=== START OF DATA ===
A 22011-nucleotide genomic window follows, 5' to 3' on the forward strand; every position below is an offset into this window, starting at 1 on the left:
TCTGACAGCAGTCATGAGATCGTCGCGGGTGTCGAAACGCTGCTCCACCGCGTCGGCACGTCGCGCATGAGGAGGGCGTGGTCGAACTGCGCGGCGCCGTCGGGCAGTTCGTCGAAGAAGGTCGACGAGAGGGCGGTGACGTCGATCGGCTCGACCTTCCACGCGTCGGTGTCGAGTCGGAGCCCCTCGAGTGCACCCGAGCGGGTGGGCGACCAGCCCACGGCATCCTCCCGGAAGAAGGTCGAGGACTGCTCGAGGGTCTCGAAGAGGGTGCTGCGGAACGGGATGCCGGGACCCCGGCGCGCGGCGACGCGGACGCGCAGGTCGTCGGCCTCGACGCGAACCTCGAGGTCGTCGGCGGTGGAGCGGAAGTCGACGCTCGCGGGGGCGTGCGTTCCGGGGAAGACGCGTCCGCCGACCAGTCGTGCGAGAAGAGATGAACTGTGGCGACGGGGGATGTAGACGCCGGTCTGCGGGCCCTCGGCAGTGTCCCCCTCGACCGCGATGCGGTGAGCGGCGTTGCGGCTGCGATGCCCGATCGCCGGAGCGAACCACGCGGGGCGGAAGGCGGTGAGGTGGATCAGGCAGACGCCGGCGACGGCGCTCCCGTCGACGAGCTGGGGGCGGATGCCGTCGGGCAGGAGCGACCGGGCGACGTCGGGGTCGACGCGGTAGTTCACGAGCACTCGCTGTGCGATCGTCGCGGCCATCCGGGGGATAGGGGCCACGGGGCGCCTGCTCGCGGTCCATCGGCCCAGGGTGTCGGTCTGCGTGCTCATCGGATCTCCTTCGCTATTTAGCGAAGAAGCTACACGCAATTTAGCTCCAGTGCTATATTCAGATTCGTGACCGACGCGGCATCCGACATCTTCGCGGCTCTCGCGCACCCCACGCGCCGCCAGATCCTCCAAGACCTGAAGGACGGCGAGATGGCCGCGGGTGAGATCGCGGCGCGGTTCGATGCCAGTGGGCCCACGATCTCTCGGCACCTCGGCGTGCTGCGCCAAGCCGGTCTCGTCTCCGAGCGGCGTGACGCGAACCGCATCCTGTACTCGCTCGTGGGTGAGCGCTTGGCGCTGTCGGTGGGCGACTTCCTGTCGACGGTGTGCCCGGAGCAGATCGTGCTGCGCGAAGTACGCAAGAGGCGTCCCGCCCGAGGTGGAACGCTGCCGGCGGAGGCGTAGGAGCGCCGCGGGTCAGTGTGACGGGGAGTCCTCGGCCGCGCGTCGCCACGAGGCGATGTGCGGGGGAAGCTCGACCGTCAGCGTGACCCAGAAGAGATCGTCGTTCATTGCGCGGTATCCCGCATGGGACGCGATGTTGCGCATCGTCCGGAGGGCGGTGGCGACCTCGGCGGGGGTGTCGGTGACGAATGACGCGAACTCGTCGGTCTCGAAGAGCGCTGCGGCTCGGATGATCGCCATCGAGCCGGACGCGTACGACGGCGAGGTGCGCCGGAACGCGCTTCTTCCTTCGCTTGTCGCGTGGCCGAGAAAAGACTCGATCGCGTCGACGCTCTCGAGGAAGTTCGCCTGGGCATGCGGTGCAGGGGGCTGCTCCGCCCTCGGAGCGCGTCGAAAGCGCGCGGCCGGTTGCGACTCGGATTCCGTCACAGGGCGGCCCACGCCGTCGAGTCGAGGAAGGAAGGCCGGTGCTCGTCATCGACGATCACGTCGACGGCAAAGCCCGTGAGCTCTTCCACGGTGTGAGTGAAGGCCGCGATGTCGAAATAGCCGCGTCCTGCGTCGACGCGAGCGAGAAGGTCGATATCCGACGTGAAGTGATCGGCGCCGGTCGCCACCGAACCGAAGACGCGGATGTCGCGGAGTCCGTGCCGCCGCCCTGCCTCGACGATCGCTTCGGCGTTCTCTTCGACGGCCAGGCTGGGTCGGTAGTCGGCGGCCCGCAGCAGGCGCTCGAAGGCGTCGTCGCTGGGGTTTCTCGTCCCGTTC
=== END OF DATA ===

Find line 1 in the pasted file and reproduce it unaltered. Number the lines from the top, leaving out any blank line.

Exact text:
A 22011-nucleotide genomic window follows, 5' to 3' on the forward strand; every position below is an offset into this window, starting at 1 on the left: